One should pray directly to Jesus but this does not mean it is not also a good thing to ask others to pray for one too. Praying for each other is simply part of what Christians do. In 1 Timothy 2:1–4, Paul strongly encouraged Christians to intercede for many different things. Elsewhere he directly asks others to pray for him (Rom. 15:30–32, Eph. 6:18–20, Col. 4:3, 1 Thess. 5:25, 2 Thess. 3:1), and he assured them that he was praying for them as well (2 Thess. 1:11). Most fundamentally, Jesus himself required us to pray for others, and not only for those who asked us to do so (Matt. 5:44).

            Since the practice of asking others to pray for us is highly recommended in Scripture. The New Testament would not recommend it if there were not benefits coming from it. One such benefit is that the faith and devotion of the saints can support our own weaknesses and supply what is lacking in our own faith and devotion. Jesus regularly supplied for one person based on another person’s faith (e.g., Matt. 8:13, 15:28, 17:15–18, Mark 9:17–29, Luke 8:49–55). And those in heaven, being free of the body and the distractions of this life, have even greater confidence and devotion to God than anyone on earth.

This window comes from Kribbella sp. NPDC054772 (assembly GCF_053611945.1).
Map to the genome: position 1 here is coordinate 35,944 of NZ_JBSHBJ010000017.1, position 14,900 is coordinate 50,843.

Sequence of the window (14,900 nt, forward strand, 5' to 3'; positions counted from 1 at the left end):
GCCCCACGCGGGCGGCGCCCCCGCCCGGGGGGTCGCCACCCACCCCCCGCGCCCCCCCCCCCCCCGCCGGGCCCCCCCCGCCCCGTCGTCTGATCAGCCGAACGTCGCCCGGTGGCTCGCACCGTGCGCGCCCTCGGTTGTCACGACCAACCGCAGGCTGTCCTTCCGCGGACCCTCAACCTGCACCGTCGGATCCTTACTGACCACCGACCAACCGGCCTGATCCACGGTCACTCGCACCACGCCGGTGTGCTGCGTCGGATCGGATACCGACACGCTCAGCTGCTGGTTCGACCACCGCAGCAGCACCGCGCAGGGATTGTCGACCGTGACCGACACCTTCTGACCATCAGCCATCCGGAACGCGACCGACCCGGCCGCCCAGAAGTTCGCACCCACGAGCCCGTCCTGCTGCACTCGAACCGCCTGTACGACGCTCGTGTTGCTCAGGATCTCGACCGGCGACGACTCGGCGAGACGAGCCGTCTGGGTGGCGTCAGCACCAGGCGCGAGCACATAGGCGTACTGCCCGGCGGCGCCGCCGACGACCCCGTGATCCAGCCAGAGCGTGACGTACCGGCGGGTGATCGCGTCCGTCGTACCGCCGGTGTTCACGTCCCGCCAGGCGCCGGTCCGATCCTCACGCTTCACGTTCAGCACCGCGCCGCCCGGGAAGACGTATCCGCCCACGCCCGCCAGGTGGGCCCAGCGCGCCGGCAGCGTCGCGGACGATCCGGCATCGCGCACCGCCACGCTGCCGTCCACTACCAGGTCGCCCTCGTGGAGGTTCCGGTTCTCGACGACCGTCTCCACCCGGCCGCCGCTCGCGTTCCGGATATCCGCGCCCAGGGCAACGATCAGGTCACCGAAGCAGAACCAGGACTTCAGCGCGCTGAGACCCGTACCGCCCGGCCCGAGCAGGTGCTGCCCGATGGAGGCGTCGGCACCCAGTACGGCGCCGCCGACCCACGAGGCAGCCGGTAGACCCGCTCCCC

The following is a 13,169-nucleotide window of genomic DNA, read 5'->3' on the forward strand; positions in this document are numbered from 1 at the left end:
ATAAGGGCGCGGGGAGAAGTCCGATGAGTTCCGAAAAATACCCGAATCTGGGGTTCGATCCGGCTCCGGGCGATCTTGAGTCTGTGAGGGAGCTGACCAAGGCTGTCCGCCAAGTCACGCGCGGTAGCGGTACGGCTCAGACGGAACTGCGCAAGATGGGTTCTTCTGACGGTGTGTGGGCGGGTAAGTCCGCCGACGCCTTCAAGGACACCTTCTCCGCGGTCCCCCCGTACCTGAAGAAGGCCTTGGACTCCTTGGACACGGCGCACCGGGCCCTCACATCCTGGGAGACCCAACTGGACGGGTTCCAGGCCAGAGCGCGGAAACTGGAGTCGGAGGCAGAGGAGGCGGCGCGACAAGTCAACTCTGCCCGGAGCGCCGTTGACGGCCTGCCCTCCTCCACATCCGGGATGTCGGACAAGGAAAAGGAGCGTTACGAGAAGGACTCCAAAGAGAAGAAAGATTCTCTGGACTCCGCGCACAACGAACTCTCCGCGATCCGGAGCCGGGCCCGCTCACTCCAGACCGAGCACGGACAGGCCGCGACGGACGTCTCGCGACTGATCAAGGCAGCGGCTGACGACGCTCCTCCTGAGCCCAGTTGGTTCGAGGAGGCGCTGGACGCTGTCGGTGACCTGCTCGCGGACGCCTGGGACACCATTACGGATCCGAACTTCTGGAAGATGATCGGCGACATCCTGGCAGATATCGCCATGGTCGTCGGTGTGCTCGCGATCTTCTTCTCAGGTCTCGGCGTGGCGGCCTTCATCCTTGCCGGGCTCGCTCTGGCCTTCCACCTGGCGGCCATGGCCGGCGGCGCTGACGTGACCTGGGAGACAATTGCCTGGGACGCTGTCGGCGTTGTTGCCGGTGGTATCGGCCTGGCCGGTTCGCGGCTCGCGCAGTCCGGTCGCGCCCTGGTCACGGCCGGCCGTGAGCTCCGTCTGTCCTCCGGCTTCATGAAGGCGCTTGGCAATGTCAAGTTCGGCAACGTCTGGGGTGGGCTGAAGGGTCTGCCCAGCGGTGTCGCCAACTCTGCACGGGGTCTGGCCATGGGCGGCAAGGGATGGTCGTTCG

God answers the prayers of the righteous. James declares: “The prayer of a righteous man has great power in its effects. Elijah was a man of like nature with ourselves and he prayed fervently that it might not rain, and for three years and six months it did not rain on the earth. Then he prayed again and the heaven gave rain, and the earth brought forth its fruit” (Jas. 5:16–18). Christians in heaven are more righteous, since they have been made perfect to stand in God’s presence (Heb. 12:22-23), than anyone on earth. Their prayers would be even more efficacious.

          • Anton

            “The historic Christian practice of asking our departed brothers and sisters in Christ – the saints – for their intercession dates to the earliest days of Christianity”

            The earliest days of Christianity are recorded in Acts of the Apostles in which this practice is notable by its absence.

            Catholics say that they pray through Mary, but their prayers are not phrased like those addressed to God through Him whom St Paul calls the sole mediator between God and man, and therefore the only person through whom we should pray – Jesus Christ (1 Timothy 2:5).

          • ukfred

            There is one intercessor between God and man, the man Jesus Christ.

        • Catholics are devoted to Christ, not “doing good”. And we don’t “worship” Mary; nor do we “hang on the words of any pope.”

          • Alison Bailey Castellina